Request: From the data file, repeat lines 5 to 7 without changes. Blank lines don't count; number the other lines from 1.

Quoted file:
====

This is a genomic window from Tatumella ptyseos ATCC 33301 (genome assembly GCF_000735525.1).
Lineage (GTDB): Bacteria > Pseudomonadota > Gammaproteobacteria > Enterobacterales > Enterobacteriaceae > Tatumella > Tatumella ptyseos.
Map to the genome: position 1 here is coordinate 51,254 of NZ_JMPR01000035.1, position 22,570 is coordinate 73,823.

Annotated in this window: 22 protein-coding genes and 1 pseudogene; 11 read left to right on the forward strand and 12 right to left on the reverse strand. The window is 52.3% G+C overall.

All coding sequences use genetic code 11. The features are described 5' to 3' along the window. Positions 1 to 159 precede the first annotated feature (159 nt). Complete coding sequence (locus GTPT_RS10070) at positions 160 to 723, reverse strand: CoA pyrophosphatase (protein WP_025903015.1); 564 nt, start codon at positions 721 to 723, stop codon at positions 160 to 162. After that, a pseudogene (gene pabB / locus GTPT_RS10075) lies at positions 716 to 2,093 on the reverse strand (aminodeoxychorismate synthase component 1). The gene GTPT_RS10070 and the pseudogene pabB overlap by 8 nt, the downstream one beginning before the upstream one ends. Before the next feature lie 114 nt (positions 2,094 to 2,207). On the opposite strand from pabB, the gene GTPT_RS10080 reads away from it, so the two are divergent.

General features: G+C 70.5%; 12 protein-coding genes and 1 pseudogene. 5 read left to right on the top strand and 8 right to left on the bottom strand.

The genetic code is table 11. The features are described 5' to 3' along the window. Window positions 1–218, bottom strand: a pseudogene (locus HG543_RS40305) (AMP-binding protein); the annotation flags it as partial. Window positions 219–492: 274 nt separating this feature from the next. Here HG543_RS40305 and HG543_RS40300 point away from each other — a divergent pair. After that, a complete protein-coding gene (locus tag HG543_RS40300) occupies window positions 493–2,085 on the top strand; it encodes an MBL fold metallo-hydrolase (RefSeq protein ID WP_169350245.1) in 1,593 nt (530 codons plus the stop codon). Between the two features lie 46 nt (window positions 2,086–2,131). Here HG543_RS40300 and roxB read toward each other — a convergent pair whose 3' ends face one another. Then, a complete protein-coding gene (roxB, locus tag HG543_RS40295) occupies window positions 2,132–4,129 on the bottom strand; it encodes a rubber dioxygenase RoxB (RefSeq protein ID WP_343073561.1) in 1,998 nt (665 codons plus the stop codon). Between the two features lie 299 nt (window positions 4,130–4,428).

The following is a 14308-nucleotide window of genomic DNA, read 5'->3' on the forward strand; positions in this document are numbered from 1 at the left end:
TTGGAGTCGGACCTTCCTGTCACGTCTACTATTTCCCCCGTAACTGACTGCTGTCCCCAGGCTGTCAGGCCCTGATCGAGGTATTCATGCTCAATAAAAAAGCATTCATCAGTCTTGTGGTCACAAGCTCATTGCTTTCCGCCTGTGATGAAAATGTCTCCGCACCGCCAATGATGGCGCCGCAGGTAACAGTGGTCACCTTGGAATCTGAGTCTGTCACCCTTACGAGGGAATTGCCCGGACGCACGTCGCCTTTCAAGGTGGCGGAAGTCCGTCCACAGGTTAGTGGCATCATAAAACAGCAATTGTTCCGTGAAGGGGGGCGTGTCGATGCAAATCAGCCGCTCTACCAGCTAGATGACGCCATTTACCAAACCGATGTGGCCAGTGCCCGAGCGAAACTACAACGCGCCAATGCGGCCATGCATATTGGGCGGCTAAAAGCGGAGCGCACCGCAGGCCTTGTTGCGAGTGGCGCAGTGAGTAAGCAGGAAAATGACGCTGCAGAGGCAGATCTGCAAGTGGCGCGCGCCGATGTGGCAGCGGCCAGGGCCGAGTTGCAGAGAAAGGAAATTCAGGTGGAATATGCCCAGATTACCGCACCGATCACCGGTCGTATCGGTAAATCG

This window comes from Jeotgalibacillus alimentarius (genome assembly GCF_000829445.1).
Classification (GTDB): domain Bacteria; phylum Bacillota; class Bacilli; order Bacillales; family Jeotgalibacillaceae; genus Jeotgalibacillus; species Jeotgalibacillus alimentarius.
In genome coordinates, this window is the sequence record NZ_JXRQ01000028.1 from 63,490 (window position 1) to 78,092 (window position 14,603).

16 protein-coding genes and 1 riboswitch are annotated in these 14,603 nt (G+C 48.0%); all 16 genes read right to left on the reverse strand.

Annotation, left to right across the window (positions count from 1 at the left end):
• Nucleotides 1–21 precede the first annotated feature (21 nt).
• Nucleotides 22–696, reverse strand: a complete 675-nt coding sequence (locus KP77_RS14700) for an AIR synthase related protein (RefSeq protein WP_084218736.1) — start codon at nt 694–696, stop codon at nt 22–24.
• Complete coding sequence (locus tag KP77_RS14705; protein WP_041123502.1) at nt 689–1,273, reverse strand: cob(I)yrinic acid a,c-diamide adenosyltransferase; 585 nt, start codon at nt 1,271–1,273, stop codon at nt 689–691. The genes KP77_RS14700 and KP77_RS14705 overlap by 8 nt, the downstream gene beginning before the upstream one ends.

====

All coding sequences use genetic code 11. The features are described 5' to 3' along the window. Positions 1 to 159 precede the first annotated feature (159 nt). Complete coding sequence (locus GTPT_RS10070) at positions 160 to 723, reverse strand: CoA pyrophosphatase (protein WP_025903015.1); 564 nt, start codon at positions 721 to 723, stop codon at positions 160 to 162. After that, a pseudogene (gene pabB / locus GTPT_RS10075) lies at positions 716 to 2,093 on the reverse strand (aminodeoxychorismate synthase component 1). The gene GTPT_RS10070 and the pseudogene pabB overlap by 8 nt, the downstream one beginning before the upstream one ends. Before the next feature lie 114 nt (positions 2,094 to 2,207). On the opposite strand from pabB, the gene GTPT_RS10080 reads away from it, so the two are divergent.

General features: G+C 70.5%; 12 protein-coding genes and 1 pseudogene. 5 read left to right on the top strand and 8 right to left on the bottom strand.

The genetic code is table 11. The features are described 5' to 3' along the window. Window positions 1–218, bottom strand: a pseudogene (locus HG543_RS40305) (AMP-binding protein); the annotation flags it as partial. Window positions 219–492: 274 nt separating this feature from the next. Here HG543_RS40305 and HG543_RS40300 point away from each other — a divergent pair. After that, a complete protein-coding gene (locus tag HG543_RS40300) occupies window positions 493–2,085 on the top strand; it encodes an MBL fold metallo-hydrolase (RefSeq protein ID WP_169350245.1) in 1,593 nt (530 codons plus the stop codon). Between the two features lie 46 nt (window positions 2,086–2,131). Here HG543_RS40300 and roxB read toward each other — a convergent pair whose 3' ends face one another. Then, a complete protein-coding gene (roxB, locus tag HG543_RS40295) occupies window positions 2,132–4,129 on the bottom strand; it encodes a rubber dioxygenase RoxB (RefSeq protein ID WP_343073561.1) in 1,998 nt (665 codons plus the stop codon). Between the two features lie 299 nt (window positions 4,130–4,428).